Economists expect short-term interest rates to edge up a bit by a year from now, according to the latest American Banker Yield and Rate Survey.

The rate scenario fits the picture of a moderately growing economy with low inflation expected in 1997.

That is also the outlook apparent from Friday's labor market survey. The government reported that nonfarm payrolls grew by a moderate 210,000 in October, while the unemployment rate was unchanged at 5.2%.

"The October employment report provided more favorable news for financial markets, reinforcing our message of modest growth and low inflation," said Bruce Steinberg, manager of macroeconomic research at Merrill Lynch & Co.

Donald Straszheim, Merrill's chief economist, said he thinks the federal funds rate could rise to 5.5% by the fourth quarter of 1997, versus 5.25% now, if the Federal Reserve decides to take out a small insurance policy against inflation.

If so, the bank prime lending rate would probably notch up to 8.5%, from 8.25% now. A 25-basis-point rate increase would likely have little impact on the economy.

Other economists who see a similar move in rates are John O. Wilson of Bank of America, San Francisco, and Donald Ratajczak of Georgia State University.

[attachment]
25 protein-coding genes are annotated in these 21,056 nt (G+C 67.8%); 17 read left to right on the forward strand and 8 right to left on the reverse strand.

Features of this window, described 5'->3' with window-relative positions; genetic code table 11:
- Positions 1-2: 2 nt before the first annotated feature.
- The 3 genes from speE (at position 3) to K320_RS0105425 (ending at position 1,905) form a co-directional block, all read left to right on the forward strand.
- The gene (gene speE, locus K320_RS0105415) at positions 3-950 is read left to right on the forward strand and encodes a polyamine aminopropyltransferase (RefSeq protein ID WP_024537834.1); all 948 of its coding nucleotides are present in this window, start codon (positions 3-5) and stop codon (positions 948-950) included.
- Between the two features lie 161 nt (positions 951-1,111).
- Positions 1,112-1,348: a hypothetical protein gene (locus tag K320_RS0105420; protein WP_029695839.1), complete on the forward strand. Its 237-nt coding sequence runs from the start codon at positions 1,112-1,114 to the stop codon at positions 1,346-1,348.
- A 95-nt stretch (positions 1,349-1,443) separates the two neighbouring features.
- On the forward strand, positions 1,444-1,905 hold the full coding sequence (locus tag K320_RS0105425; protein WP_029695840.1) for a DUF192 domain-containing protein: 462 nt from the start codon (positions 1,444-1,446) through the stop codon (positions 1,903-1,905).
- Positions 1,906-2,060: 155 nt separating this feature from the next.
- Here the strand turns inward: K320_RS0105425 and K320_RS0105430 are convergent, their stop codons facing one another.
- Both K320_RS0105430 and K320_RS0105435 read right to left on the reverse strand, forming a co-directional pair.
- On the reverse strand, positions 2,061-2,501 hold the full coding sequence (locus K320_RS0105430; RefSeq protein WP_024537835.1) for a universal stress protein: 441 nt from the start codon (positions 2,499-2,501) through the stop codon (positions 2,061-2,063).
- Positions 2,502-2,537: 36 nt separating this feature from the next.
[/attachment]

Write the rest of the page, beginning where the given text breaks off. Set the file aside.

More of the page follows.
Others see rates at a virtual standstill, while a few expect them to slip downward next year if the economy weakens. As always, the outlook for the consumer is the key element and is much debated among economists.

Mr. Steinberg noted that the latest employment report showed the aggregate hours index fell 0.9% in October, after rising a similar amount in September. That was in contrast to rapid growth during the previous six months.

The Merrill economist said he had expected this development and added that it may affect consumer spending, which recently has been flat.

"With hours slowing even more than employment gains are slowing," he said, "income growth should also slow, helping to keep consumer spending subdued."

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